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Japan’s bishops sorry for failing leprosy sufferers

Japan’s bishops have apologized for failing to help leprosy patients and their families who suffered years of mistreatment and discrimination under a segregation law.

Japan rounded up thousands of patients and forced them to live in sanatoriums located in mountains and on remote islands, under the controversial law which was not repealed until 1996.

Families of former patients won a class action this year against the government for decades of discrimination for simply being related to someone with leprosy, which is now curable.

Prime Minister Shinzo Abe issued an apology to families this month following the court ruling, saying they had endured “extremely severe prejudice”.

Bishops expressed deep remorse for failing to oppose the segregation policy, despite a Rome Declaration in 1956 calling for protection and reintegration of leprosy patients and an end to such laws.

“Japan’s bishops did not oppose the isolation and destruction of patients, did not support patients’ rights to compensation and restoration, did not recognize that our failure added to their suffering, and did not stand with those whose rights needed protection,” they said in a statement.

“Words do not suffice to express the deep remorse we feel for adding to the suffering of those patients and their families.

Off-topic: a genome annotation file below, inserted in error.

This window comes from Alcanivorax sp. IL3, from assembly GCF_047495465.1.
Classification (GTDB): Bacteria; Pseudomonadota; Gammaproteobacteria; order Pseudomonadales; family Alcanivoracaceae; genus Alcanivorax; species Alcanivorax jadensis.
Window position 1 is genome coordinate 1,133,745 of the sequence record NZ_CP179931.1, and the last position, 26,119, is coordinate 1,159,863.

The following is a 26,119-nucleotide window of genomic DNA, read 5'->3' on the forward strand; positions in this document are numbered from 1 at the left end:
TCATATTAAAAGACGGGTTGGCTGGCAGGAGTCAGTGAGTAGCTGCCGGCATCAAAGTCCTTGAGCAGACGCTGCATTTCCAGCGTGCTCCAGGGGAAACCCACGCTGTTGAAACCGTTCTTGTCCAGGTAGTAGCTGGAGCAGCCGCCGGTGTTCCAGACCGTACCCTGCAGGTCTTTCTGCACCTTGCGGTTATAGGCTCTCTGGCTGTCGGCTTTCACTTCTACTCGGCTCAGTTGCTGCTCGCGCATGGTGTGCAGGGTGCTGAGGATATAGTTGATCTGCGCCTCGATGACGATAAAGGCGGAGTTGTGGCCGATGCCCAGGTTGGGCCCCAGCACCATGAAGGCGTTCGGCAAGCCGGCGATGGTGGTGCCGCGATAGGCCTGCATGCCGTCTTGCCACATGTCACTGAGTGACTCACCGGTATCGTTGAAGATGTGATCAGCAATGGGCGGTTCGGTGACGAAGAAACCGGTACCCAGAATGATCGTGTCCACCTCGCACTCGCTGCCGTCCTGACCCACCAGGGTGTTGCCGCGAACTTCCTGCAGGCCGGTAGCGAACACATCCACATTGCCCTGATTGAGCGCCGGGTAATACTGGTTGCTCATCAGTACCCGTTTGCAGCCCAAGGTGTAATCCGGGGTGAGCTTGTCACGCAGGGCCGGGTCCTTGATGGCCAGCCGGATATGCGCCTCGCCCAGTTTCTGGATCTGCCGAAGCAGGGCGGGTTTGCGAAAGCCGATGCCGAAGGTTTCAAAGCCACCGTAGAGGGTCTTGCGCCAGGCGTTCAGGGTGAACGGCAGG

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“Now that so many of those patients and their family members have been admitted to nursing care, their increasing age makes further delay unforgiveable.”

“We offer our sincere apology. We promise from our hearts to not repeat that sin again, but as followers of the Lord Jesus Christ to cherish all people and to never again fail to respect human rights,” the bishops said.

The families say they were shunned by society, with the stigma attached to the disease harming their chances of employment, education, marriage and more. The government has indicated it will move swiftly to pay compensation to the families following the class action win.

A Japanese court ruled in 2001 that the policy was unconstitutional and should have been discontinued after effective drug therapies for leprosy, or Hansen’s disease as it’s now known, were made available by the 1950s.

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